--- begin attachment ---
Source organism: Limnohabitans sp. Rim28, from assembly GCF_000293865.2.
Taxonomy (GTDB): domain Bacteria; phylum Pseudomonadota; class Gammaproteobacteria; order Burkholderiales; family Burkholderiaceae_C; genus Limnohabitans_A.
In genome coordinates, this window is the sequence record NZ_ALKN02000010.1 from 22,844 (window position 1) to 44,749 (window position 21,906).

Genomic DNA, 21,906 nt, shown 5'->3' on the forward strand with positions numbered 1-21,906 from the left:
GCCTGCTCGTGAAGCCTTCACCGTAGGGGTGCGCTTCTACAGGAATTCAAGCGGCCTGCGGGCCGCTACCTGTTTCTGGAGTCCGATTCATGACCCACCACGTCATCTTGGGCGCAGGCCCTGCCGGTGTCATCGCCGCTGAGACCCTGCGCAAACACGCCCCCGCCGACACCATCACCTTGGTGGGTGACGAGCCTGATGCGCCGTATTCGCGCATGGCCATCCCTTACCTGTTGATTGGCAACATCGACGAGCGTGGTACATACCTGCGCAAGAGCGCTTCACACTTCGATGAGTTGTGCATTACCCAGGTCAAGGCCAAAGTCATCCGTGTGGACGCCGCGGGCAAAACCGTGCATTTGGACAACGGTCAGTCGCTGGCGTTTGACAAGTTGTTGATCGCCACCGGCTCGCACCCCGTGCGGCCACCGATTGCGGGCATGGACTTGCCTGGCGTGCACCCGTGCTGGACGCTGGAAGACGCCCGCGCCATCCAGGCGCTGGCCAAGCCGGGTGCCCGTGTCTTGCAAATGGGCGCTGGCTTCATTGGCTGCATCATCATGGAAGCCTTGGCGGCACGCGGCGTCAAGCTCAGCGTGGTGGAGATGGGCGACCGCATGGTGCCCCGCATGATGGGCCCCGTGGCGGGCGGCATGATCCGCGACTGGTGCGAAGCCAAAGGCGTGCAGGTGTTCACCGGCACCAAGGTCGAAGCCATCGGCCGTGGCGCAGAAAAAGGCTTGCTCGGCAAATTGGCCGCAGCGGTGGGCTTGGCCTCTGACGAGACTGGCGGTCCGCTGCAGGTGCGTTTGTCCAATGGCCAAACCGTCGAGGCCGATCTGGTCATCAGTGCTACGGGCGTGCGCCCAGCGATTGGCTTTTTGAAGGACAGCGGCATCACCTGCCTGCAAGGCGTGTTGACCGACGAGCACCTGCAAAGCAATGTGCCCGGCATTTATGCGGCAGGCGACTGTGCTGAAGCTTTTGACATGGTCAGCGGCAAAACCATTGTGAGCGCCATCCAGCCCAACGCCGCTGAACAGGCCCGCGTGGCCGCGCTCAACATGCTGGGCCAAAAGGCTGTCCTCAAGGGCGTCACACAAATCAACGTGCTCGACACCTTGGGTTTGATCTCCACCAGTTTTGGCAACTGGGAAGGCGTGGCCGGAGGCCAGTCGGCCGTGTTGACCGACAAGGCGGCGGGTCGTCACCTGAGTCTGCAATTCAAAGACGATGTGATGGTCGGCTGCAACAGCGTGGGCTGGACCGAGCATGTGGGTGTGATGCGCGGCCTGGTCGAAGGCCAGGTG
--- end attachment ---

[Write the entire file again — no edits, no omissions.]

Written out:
Source organism: Limnohabitans sp. Rim28, from assembly GCF_000293865.2.
Taxonomy (GTDB): domain Bacteria; phylum Pseudomonadota; class Gammaproteobacteria; order Burkholderiales; family Burkholderiaceae_C; genus Limnohabitans_A.
In genome coordinates, this window is the sequence record NZ_ALKN02000010.1 from 22,844 (window position 1) to 44,749 (window position 21,906).

Genomic DNA, 21,906 nt, shown 5'->3' on the forward strand with positions numbered 1-21,906 from the left:
GCCTGCTCGTGAAGCCTTCACCGTAGGGGTGCGCTTCTACAGGAATTCAAGCGGCCTGCGGGCCGCTACCTGTTTCTGGAGTCCGATTCATGACCCACCACGTCATCTTGGGCGCAGGCCCTGCCGGTGTCATCGCCGCTGAGACCCTGCGCAAACACGCCCCCGCCGACACCATCACCTTGGTGGGTGACGAGCCTGATGCGCCGTATTCGCGCATGGCCATCCCTTACCTGTTGATTGGCAACATCGACGAGCGTGGTACATACCTGCGCAAGAGCGCTTCACACTTCGATGAGTTGTGCATTACCCAGGTCAAGGCCAAAGTCATCCGTGTGGACGCCGCGGGCAAAACCGTGCATTTGGACAACGGTCAGTCGCTGGCGTTTGACAAGTTGTTGATCGCCACCGGCTCGCACCCCGTGCGGCCACCGATTGCGGGCATGGACTTGCCTGGCGTGCACCCGTGCTGGACGCTGGAAGACGCCCGCGCCATCCAGGCGCTGGCCAAGCCGGGTGCCCGTGTCTTGCAAATGGGCGCTGGCTTCATTGGCTGCATCATCATGGAAGCCTTGGCGGCACGCGGCGTCAAGCTCAGCGTGGTGGAGATGGGCGACCGCATGGTGCCCCGCATGATGGGCCCCGTGGCGGGCGGCATGATCCGCGACTGGTGCGAAGCCAAAGGCGTGCAGGTGTTCACCGGCACCAAGGTCGAAGCCATCGGCCGTGGCGCAGAAAAAGGCTTGCTCGGCAAATTGGCCGCAGCGGTGGGCTTGGCCTCTGACGAGACTGGCGGTCCGCTGCAGGTGCGTTTGTCCAATGGCCAAACCGTCGAGGCCGATCTGGTCATCAGTGCTACGGGCGTGCGCCCAGCGATTGGCTTTTTGAAGGACAGCGGCATCACCTGCCTGCAAGGCGTGTTGACCGACGAGCACCTGCAAAGCAATGTGCCCGGCATTTATGCGGCAGGCGACTGTGCTGAAGCTTTTGACATGGTCAGCGGCAAAACCATTGTGAGCGCCATCCAGCCCAACGCCGCTGAACAGGCCCGCGTGGCCGCGCTCAACATGCTGGGCCAAAAGGCTGTCCTCAAGGGCGTCACACAAATCAACGTGCTCGACACCTTGGGTTTGATCTCCACCAGTTTTGGCAACTGGGAAGGCGTGGCCGGAGGCCAGTCGGCCGTGTTGACCGACAAGGCGGCGGGTCGTCACCTGAGTCTGCAATTCAAAGACGATGTGATGGTCGGCTGCAACAGCGTGGGCTGGACCGAGCATGTGGGTGTGATGCGCGGCCTGGTCGAAGGCCAGGTG